Questioning the foreign-language skills of civil servants, Taiwan Solidarity Union (TSU) Legislator Hsu Chung-hsin (許忠信) said the Ministry of Foreign Affairs and other government agencies are wasting taxpayers’ money contracting out translation work.
Speaking at a press briefing earlier this week, Hsu asked why these agencies could not find people in their departments to do Chinese-to-English translation.
“Is it because they are not capable of doing the job?” he asked.
Hsu said that based on his calculations, NT$53.73 million (US$1.81 million) out of a total budget of NT$70 million allocated for next year for translation — mainly from Chinese to English — could be done by civil servants.
“The foreign ministry is in charge of international affairs, and it is the government agency that has the most number of foreign-language specialists,” he said. “And yet, the ministry has allocated NT$15.98 million for translation, then subsequently added another NT$5.04 million for editing and translating articles and government information publications.”
Hsu said English is a major subject in civil servant examinations and it accounts for up to 40 percent of the test score for some ministries.
“The government has also allocated a substantial amount of money for English-language training courses for bureaucrats to enhance their English proficiency. Yet a majority of government agencies still contract out English translation and editing jobs to translation service companies, or to do work on their bilingual Web sites, or any information that has to be put in English,” Hsu said.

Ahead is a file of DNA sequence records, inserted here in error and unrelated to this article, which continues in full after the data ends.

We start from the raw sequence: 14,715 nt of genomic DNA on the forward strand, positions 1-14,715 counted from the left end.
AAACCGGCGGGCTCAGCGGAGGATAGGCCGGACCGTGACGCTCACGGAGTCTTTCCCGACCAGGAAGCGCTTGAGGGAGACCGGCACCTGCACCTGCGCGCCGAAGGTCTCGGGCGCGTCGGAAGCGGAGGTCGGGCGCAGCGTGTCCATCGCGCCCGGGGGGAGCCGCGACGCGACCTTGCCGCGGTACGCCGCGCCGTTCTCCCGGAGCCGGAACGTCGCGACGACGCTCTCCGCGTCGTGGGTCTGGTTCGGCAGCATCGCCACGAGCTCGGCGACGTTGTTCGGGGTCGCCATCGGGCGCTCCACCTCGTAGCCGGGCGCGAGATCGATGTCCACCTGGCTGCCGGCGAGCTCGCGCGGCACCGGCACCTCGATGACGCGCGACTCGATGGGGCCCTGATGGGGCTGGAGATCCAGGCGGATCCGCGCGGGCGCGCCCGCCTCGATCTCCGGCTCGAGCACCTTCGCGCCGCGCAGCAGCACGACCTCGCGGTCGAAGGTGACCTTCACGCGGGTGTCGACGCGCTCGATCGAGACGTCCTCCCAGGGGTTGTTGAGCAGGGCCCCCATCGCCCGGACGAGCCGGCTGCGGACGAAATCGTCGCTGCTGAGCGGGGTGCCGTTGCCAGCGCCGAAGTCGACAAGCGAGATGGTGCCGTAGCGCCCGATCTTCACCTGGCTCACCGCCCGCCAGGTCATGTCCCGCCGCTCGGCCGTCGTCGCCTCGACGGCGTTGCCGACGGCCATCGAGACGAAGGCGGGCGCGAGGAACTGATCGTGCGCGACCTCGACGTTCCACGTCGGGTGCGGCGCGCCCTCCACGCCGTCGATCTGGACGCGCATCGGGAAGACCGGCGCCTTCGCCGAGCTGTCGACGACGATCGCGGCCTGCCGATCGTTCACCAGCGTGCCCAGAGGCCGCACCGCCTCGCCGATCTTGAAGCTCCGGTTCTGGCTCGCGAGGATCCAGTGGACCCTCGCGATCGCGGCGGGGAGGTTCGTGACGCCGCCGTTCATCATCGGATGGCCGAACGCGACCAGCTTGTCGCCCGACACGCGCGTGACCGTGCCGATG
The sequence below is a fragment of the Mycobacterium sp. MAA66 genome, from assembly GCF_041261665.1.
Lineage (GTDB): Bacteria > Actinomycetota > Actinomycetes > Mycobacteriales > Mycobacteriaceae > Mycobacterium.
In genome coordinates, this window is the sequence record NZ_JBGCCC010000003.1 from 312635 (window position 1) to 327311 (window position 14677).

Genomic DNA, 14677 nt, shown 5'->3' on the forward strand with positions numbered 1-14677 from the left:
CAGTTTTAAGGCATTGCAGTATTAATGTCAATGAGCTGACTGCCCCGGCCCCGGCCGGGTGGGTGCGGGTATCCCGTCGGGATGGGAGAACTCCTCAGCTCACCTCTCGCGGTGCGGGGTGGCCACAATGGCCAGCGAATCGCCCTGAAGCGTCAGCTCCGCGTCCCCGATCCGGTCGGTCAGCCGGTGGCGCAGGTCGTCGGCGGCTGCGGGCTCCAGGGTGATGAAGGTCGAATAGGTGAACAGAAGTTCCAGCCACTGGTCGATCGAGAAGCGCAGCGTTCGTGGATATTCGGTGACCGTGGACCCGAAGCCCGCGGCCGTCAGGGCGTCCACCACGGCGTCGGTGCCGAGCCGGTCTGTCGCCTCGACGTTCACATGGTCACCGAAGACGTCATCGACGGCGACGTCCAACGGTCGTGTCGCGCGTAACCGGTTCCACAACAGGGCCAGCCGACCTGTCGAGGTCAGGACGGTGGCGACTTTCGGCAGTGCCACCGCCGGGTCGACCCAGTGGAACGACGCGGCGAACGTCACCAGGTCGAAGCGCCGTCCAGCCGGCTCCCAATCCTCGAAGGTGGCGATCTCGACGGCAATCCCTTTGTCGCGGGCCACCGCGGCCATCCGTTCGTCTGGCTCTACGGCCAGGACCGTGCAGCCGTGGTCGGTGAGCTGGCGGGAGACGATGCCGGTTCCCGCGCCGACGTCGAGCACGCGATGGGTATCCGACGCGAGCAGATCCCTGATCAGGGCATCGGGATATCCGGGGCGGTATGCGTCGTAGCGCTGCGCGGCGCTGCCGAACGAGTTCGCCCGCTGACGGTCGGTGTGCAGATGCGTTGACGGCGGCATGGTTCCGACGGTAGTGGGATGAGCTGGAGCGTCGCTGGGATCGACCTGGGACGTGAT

The problem is conspicuous in government agencies that are staffed with foreign-language specialists, such as the Ministry of Foreign Affairs, the Ministry of Economic Affairs’ Office of Trade Negotiations and International Cooperation Department, and the Council for Economic Planning and Development, he said.
Instead of doing the work themselves, almost all foreign-language translation jobs are contracted out, he said.
“It is a big waste of money. The government is not making the best use of the English-language expertise of our civil servants,” he said.
“[President] Ma Ying-jeou’s (馬英九) touting of Taiwan moving a step closer to internationalization is just empty talk. People in Ma’s administration are limited to communicating in Chinese,” Hsu said.
With the government facing a budget shortfall of NT$300 billion for next year, government agencies should look for ways to cut spending and curtail waste, such as doing their own translation and editing instead of contracting it out, he said.
In response, Chang Yu-yen (張玉燕), head of the foreign ministry’s Department of Budget, Accounting and Statistics, said that most of the budget allocation for translation is to cover work on periodicals and other publications that used to be managed by the now defunct-Government Information Office.
Chiu Lung-teng (邱隆藤), deputy head of foreign ministry’s Department of International Information Services, added that the foreign ministry’s employees already have a heavy work load.
“Most of our publications and periodicals deal with many different professional disciplines. This presents some difficulties for people in our department, so we have to contract out the translation and editing work,” Chiu said.